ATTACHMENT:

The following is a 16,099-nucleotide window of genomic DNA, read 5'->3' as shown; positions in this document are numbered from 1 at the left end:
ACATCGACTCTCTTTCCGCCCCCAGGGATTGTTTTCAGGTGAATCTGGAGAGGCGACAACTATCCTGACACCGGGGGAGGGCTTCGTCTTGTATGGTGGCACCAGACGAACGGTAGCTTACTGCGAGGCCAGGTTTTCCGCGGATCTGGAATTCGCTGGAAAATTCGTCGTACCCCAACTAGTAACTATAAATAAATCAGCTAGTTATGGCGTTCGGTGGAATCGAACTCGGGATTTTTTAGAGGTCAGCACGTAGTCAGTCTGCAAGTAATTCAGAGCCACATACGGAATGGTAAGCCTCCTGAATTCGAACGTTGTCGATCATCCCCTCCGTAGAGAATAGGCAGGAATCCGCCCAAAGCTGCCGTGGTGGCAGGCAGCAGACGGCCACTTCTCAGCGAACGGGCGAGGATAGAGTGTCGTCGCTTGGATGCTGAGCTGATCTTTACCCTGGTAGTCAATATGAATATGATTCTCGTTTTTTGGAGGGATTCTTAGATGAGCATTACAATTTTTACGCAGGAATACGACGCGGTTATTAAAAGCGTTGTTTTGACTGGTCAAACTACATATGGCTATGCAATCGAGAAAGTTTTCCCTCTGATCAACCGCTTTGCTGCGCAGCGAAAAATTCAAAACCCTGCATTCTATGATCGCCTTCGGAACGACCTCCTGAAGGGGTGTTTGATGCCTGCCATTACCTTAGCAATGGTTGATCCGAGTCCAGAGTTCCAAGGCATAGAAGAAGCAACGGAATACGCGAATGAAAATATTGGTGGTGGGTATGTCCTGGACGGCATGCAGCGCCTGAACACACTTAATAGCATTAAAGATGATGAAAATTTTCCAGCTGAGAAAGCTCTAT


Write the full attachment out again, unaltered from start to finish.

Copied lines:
The following is a 16,099-nucleotide window of genomic DNA, read 5'->3' as shown; positions in this document are numbered from 1 at the left end:
ACATCGACTCTCTTTCCGCCCCCAGGGATTGTTTTCAGGTGAATCTGGAGAGGCGACAACTATCCTGACACCGGGGGAGGGCTTCGTCTTGTATGGTGGCACCAGACGAACGGTAGCTTACTGCGAGGCCAGGTTTTCCGCGGATCTGGAATTCGCTGGAAAATTCGTCGTACCCCAACTAGTAACTATAAATAAATCAGCTAGTTATGGCGTTCGGTGGAATCGAACTCGGGATTTTTTAGAGGTCAGCACGTAGTCAGTCTGCAAGTAATTCAGAGCCACATACGGAATGGTAAGCCTCCTGAATTCGAACGTTGTCGATCATCCCCTCCGTAGAGAATAGGCAGGAATCCGCCCAAAGCTGCCGTGGTGGCAGGCAGCAGACGGCCACTTCTCAGCGAACGGGCGAGGATAGAGTGTCGTCGCTTGGATGCTGAGCTGATCTTTACCCTGGTAGTCAATATGAATATGATTCTCGTTTTTTGGAGGGATTCTTAGATGAGCATTACAATTTTTACGCAGGAATACGACGCGGTTATTAAAAGCGTTGTTTTGACTGGTCAAACTACATATGGCTATGCAATCGAGAAAGTTTTCCCTCTGATCAACCGCTTTGCTGCGCAGCGAAAAATTCAAAACCCTGCATTCTATGATCGCCTTCGGAACGACCTCCTGAAGGGGTGTTTGATGCCTGCCATTACCTTAGCAATGGTTGATCCGAGTCCAGAGTTCCAAGGCATAGAAGAAGCAACGGAATACGCGAATGAAAATATTGGTGGTGGGTATGTCCTGGACGGCATGCAGCGCCTGAACACACTTAATAGCATTAAAGATGATGAAAATTTTCCAGCTGAGAAAGCTCTAT